FIGURE 4. Olanzapine treatment caused dyslipidemia in a rodent model while vitamin D3 supplements attenuated the worsening of the condition. (A) C57BL/6J mice were fed for 1 week with the medium-fat diet (containing 1.37 IU of cholecalciferol/g of chow) or cholecalciferol-supplemented medium-fat diet (containing 200 IU of cholecalciferol/g of chow). Each group of mice were divided into two groups and orally given 10 mg/kg/day of olanzapine or vehicle for 5 days; resulting 4 groups of mice (each n = 10) received normal chow and vehicle as control (C), normal chow and olanzapine (O), vitamin D3-supplemented chow and vehicle (D), and vitamin D3-supplemented chow and olanzapine (DO). Blood samples were collected from these mice 1 day after the last dose of olanzapine without fasting. (B) the triglycerides, (C) total cholesterol levels, (D) LDL cholesterol levels, and (E) HDL cholesterol levels were measured. Data are shown as means ± SEM. The multiple comparisons of olanzapine and cholecalciferol influences were compared by two-way analysis of variance (ANOVA) with post hoc Tukey’s multiple comparison test. *p < 0.05, **p < 0.01.
Molecular mechanisms of vitamin D on olanzapine-induced dyslipidemia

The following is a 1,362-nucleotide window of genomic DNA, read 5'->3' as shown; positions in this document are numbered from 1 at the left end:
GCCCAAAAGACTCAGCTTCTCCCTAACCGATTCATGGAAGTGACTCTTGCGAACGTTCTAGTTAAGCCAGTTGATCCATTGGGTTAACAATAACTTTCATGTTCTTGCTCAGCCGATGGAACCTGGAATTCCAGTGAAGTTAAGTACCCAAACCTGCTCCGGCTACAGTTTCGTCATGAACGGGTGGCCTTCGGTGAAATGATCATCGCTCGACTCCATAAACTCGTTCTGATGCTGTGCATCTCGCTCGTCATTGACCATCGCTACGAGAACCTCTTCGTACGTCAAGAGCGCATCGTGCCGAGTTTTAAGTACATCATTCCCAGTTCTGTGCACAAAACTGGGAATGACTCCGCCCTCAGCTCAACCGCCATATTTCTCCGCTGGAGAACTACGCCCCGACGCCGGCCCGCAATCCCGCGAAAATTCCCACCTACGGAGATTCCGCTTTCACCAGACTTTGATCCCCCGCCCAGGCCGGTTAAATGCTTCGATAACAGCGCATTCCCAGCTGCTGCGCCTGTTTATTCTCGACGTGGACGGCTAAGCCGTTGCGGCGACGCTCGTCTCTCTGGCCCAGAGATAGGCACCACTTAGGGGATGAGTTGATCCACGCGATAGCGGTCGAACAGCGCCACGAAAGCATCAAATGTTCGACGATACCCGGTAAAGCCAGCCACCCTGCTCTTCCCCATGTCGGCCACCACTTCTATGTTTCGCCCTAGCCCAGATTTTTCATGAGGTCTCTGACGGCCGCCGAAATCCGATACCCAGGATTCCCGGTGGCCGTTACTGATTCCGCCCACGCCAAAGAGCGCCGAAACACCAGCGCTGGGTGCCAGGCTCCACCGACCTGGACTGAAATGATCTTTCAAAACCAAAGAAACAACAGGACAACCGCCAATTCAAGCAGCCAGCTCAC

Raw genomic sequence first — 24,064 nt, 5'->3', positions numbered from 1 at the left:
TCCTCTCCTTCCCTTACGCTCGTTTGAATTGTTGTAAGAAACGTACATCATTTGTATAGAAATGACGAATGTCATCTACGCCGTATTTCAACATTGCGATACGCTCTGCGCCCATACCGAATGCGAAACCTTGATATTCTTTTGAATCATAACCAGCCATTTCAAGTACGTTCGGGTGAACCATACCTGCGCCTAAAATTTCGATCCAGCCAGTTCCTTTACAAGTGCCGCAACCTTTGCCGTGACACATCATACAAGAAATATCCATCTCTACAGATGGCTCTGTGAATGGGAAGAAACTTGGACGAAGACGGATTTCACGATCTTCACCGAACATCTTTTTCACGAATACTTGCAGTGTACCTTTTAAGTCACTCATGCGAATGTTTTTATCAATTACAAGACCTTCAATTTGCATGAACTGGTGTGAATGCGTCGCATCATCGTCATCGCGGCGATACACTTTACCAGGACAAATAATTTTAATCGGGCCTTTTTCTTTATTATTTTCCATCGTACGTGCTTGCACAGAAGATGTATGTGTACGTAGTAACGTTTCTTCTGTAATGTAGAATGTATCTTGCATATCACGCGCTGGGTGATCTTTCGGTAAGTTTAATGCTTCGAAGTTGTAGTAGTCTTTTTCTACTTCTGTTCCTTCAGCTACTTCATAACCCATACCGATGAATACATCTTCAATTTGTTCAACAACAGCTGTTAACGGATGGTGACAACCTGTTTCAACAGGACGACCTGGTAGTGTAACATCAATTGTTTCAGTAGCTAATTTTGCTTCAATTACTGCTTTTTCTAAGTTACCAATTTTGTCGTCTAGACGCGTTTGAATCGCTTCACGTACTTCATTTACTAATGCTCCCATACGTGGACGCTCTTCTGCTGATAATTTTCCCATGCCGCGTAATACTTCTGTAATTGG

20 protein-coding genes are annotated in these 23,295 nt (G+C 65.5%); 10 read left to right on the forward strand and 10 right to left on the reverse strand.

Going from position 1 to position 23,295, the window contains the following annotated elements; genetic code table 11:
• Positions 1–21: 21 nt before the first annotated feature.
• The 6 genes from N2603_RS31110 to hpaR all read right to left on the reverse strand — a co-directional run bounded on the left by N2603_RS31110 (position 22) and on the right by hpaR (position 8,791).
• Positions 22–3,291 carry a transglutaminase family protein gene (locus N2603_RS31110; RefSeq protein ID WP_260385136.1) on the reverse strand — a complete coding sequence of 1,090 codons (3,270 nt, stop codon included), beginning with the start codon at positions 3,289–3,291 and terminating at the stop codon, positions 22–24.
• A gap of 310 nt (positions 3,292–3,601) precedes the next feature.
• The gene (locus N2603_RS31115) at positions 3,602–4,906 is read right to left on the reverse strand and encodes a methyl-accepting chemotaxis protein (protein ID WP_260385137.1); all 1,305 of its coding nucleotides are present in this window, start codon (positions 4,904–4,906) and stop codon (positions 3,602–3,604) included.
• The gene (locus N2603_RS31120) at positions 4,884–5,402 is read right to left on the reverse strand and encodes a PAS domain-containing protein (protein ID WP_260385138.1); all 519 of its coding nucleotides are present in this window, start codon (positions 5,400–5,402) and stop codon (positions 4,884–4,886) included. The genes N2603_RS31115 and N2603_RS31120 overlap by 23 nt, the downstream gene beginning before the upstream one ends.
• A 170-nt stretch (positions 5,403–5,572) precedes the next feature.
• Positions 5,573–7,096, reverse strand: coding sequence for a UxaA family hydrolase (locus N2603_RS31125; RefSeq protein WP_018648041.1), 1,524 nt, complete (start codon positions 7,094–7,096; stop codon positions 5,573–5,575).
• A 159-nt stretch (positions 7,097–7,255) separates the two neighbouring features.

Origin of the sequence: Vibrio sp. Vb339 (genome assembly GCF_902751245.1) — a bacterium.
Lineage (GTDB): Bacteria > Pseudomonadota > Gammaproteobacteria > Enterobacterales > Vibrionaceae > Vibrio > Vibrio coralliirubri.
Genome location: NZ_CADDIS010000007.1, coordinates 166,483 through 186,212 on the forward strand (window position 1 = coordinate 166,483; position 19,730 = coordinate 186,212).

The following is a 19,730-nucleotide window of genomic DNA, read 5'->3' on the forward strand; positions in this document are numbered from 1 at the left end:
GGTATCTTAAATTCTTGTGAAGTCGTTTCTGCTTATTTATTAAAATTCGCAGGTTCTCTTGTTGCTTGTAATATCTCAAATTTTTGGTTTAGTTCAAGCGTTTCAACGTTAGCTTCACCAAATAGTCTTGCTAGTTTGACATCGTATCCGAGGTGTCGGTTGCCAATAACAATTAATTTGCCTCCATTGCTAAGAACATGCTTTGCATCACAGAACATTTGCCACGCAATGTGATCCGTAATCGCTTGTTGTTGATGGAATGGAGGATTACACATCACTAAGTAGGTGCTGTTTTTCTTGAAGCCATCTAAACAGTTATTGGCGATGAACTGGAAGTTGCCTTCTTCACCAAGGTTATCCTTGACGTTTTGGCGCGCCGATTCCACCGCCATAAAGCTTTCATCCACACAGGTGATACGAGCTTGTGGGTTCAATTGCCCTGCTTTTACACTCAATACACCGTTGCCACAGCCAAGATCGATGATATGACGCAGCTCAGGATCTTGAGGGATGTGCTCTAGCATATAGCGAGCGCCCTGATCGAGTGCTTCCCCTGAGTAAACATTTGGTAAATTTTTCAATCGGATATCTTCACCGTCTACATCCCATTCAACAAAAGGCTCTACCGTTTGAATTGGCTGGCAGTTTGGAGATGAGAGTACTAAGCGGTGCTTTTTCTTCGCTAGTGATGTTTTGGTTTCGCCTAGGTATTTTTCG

To investigate the molecular mechanisms underlying cholesterol dyshomeostasis in blood accompanied by sub-chronic olanzapine and the rescuing effects of cholecalciferol supplementation, changes in expression of genes in cells related to cholesterol metabolism were analyzed using RNA-seq. Purified primary cultures of mouse hepatocytes, adipocytes, and fully differentiated C2C12 cells (myotubes) were used instead of liver, adipose, and skeletal muscle tissues, since these tissues are generally the mixtures of various cells with different origins and functions, which may blur the direct effects of olanzapine and vitamin D metabolites. All three types of cells were treated under the same condition, a 24 h pre-exposure to the circulating form of vitamin D3, 25-hydroxycholecarciferol, (calcifediol at 10 μM) or the active form of vitamin D3, 1,25-dihydroxycholecarciferol, (calcitriol at 0.1 μM), followed by another 12 h co-treatment with olanzapine (1 μM). From the MGI database, only cholesterol biosynthesis-related genes were selected for analysis (Hayamizu et al., 2005) because only cholesterol homeostasis was disrupted in the blood according to in vivo modeling. Comparing these gene expressions under different treatments in various types of cells with PossionDis (Audic and Claverie, 1997), the expression of a set of genes was significantly changed in olanzapine-calcifediol-treated C2C12 cells and slightly influenced in olanzapine-calcitriol-treated C2C12 cells. However, olanzapine displayed passive effects in all three cell types (Figure 5A). The regulatory relationship within this set of genes is illustrated in Figure 5B. In this scheme, Insig2, a suppressive regulator of cholesterol biosynthesis (Yabe et al., 2002), was upregulated by vitamin D metabolites, while genes participating in the mevalonate pathway (DeBose-Boyd, 2008), such as 3-hydroxy-3-methylglutaryl-CoA reductase (Hmgcr), 3-hydroxy-3-methylglutaryl-coenzyme A synthase 1 (Hmgcs1), farnesyl diphosphate synthetase (Fdps), farnesyl diphosphate farnesyl transferase 1 (Fdft1), lanosterol synthase (Lss), cytochrome P450, family 51 (Cyp51), NAD(P) dependent steroid dehydrogenase-like (Nsdhl), and 24-dehydrocholesterol reductase (Dhcr24) were significantly downregulated.